What I am both very excited about and very nervous about is orchestrating each day solo, from breakfast to dinner, with Finn and Lachlan. Right now I'm trying to get myself organized, so I know what kinds of fun activities we can do together while at home. I know many can fly by the seat of their pants, but I need to have a flexible plan. I also need to figure out how to recharge. As a borderline introvert, I need head space to myself. I'm contemplating daily quiet time for my non-napper, and looking into a yoga class on Sunday mornings. 

This is where I am - getting everything in line for the next turn in life. I'm full of optimism that with it will come new lessons, less stress, and a soon-to-be-found groove.


kids in the kitchen

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There's a new parenting/cookbook (my favorite combo!) on the block, and this is a must-have. Sara of Feeding the Soil and Kylie from How We Montessori have joined together to offer a primer on inviting young children into the kitchen. Kids in the Kitchen will provide you with all of the ideas and tools you'll need to make endless food prep into a memory-making, skill-building, family experience. 

Tell us a little about yourselves and why it is you're passionate about Montessori education. 
 
From Sara:

Whenever I read the news about another mass shooting or more death in Syria or corporate greed or climate change, I feel an overwhelming need to turn my attention and focus toward hope. For me, that hope is our children. Maria Montessori said, "If help and salvation are to come, they can only come from the children, for the children are the makers of men [and women]."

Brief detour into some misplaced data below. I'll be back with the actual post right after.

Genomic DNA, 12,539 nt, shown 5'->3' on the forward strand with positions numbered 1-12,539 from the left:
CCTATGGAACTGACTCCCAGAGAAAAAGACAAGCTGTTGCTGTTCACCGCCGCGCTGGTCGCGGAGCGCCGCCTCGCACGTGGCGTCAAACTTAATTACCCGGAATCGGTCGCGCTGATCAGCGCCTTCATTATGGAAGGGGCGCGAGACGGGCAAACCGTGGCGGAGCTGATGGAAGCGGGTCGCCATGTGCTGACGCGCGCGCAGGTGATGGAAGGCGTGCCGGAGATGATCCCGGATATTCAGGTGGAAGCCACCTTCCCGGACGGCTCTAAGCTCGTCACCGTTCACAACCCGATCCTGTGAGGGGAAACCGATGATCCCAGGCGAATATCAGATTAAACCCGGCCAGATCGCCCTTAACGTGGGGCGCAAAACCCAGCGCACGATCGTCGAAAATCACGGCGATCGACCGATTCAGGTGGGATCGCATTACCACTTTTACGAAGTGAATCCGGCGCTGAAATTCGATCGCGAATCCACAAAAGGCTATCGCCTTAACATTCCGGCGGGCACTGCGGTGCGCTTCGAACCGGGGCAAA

The Montessori approach to education and parenting helps children become confident, loving, compassionate, and responsible for the well-being of themselves, others, and the world around them. It is a truly transformational approach that has the potential to change the world. 

I first experienced Montessori as a child and later as a teacher and parent. I am currently working to create more public Montessori schools in diverse communities nationwide as the founder and executive director of Montessori For All

Kylie found Montessori when she was searching for a parenting philosophy that resonated with her and her family's needs. She was immediately attracted to Montessori's emphasis on "fostering independence, following the child, order and consistency." She currently spends much of her time writing and communicating with parents around the world via her blog, How We Montessori.

We came together to create the cookbook we couldn't find in bookstores. It explains all the benefits of cooking with children (as young as 18 months), details step-by-step directions for setting up the kitchen in a kid-friendly way, includes a sequence of skills to prepare children for cooking, and features ten simple recipes that are illustrated with photographs so even pre-readers can follow along with confidence and independence.